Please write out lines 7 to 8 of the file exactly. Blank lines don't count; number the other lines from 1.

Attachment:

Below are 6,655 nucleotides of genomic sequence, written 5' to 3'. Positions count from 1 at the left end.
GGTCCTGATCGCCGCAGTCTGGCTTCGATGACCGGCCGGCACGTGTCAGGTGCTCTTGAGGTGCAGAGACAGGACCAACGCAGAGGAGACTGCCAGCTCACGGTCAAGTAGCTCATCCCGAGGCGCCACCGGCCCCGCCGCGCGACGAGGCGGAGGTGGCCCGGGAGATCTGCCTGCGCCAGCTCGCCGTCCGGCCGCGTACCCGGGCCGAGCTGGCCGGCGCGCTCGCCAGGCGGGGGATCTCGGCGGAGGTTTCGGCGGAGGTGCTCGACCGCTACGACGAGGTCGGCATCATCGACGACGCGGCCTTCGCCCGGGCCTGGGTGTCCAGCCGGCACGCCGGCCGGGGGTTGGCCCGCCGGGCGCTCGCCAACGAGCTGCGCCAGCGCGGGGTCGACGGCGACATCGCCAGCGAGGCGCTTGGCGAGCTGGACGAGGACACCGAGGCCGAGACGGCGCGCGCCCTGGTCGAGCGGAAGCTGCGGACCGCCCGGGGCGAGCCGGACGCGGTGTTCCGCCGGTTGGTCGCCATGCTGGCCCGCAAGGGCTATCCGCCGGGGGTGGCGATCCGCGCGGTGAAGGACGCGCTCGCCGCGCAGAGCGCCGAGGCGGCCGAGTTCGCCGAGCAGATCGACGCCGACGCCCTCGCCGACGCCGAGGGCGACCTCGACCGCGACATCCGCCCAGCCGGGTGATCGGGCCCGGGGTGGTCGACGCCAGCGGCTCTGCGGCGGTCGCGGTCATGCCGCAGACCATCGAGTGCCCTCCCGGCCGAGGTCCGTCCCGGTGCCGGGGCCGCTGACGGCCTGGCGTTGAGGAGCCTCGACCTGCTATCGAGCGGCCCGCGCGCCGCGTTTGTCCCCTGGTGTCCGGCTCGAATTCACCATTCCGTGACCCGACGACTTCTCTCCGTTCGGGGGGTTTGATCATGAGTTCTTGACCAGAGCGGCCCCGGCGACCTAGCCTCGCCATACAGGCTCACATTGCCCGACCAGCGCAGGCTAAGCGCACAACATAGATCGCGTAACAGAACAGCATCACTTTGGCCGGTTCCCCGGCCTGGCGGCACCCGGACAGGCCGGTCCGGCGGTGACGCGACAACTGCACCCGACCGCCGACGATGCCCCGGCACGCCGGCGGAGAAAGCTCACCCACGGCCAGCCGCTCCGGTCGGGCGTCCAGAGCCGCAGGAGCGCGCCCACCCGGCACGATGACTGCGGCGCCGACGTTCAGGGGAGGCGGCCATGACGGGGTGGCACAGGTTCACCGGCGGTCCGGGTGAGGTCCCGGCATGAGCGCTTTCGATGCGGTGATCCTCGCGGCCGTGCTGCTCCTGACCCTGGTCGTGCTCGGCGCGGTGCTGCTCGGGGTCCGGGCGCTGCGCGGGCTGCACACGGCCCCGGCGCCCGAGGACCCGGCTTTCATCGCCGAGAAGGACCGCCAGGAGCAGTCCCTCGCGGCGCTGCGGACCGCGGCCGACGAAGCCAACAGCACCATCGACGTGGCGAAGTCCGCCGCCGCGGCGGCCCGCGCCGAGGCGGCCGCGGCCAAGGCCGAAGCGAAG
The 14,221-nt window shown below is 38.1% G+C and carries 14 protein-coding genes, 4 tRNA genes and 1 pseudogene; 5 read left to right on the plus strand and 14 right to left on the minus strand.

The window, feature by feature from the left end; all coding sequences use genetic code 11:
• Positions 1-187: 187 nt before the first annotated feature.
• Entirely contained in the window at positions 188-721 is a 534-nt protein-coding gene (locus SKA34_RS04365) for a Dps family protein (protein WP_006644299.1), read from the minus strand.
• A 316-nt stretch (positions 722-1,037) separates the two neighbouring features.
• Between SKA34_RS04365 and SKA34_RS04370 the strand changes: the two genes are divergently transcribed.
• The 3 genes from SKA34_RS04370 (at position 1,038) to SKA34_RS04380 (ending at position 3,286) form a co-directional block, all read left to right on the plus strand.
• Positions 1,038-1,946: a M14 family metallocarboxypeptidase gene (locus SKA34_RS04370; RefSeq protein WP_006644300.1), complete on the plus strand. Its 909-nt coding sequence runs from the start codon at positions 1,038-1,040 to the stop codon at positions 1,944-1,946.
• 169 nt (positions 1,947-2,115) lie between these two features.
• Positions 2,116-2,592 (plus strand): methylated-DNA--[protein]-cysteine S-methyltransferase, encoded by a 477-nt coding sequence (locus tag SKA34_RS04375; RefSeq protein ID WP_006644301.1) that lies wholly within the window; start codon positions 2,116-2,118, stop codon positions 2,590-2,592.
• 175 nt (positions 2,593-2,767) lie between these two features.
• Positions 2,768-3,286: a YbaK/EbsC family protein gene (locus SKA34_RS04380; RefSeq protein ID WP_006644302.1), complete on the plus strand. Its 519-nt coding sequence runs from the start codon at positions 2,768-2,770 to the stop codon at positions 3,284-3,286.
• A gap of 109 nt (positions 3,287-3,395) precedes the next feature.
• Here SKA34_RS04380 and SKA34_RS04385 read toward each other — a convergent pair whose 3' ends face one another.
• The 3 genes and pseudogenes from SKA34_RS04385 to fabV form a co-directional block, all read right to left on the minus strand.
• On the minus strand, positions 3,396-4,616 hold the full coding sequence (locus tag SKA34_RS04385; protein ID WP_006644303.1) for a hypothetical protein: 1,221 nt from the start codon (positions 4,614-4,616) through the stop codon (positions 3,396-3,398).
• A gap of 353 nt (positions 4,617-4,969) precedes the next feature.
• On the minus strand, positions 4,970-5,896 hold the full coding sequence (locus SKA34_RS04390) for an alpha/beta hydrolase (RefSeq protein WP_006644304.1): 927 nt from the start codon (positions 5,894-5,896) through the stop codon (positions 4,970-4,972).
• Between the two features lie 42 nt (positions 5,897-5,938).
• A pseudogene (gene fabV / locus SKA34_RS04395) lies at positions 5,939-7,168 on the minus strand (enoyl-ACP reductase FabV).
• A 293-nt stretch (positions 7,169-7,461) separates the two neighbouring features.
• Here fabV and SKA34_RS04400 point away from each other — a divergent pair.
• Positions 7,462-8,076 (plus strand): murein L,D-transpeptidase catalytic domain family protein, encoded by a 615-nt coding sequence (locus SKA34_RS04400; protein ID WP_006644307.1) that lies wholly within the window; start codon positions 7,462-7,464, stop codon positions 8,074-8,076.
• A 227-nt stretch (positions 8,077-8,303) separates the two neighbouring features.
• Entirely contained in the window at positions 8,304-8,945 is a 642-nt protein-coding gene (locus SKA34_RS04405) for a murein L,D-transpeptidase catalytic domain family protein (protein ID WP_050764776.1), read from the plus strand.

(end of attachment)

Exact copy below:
• A 316-nt stretch (positions 722-1,037) separates the two neighbouring features.
• Between SKA34_RS04365 and SKA34_RS04370 the strand changes: the two genes are divergently transcribed.